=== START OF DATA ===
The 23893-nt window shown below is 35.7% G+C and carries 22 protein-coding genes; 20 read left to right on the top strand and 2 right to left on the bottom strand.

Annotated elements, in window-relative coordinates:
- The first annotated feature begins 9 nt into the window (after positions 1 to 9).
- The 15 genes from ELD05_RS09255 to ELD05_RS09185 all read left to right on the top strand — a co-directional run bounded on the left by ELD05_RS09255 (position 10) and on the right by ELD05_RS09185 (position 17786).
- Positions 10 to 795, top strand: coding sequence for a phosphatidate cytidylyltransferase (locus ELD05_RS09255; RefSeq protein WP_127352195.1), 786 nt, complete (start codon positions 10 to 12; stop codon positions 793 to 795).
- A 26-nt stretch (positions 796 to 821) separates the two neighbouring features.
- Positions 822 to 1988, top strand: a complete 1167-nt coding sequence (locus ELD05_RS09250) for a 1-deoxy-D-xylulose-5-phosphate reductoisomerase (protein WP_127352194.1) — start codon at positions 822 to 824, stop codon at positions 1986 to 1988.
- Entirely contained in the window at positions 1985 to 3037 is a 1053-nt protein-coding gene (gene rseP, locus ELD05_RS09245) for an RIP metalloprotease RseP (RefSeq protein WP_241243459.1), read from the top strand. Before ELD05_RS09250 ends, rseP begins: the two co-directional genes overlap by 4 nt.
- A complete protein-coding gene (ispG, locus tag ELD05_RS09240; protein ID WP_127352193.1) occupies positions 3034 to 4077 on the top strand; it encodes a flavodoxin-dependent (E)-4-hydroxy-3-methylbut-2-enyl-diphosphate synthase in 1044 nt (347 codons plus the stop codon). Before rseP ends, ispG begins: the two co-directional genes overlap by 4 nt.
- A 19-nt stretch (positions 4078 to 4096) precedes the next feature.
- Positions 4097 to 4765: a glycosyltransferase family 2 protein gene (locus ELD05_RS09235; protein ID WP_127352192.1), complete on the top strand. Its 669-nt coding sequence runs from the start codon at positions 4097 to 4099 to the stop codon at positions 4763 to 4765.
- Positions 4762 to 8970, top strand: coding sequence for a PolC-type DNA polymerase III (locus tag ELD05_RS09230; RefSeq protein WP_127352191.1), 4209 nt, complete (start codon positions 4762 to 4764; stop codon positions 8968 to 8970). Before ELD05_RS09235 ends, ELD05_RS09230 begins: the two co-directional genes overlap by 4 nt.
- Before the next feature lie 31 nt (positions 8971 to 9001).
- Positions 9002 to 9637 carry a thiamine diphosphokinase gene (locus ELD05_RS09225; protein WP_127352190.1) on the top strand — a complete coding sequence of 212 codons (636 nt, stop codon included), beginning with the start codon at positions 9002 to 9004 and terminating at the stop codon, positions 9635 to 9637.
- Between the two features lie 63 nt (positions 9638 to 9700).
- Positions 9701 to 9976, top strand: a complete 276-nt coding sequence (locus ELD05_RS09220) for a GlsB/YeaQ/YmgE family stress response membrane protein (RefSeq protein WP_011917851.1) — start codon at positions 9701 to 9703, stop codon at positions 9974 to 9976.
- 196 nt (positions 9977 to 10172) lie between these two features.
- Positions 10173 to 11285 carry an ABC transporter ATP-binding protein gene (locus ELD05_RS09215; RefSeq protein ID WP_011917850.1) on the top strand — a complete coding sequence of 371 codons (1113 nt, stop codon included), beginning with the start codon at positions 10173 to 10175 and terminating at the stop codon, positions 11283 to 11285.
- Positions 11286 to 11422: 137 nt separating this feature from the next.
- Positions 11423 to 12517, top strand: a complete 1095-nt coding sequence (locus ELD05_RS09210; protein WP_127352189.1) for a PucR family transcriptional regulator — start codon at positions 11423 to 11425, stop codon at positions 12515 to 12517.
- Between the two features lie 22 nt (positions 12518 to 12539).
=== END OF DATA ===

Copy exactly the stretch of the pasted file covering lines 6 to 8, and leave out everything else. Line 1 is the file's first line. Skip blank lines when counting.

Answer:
- A 26-nt stretch (positions 796 to 821) separates the two neighbouring features.
- Positions 822 to 1988, top strand: a complete 1167-nt coding sequence (locus ELD05_RS09250) for a 1-deoxy-D-xylulose-5-phosphate reductoisomerase (protein WP_127352194.1) — start codon at positions 822 to 824, stop codon at positions 1986 to 1988.
- Entirely contained in the window at positions 1985 to 3037 is a 1053-nt protein-coding gene (gene rseP, locus ELD05_RS09245) for an RIP metalloprotease RseP (RefSeq protein WP_241243459.1), read from the top strand. Before ELD05_RS09250 ends, rseP begins: the two co-directional genes overlap by 4 nt.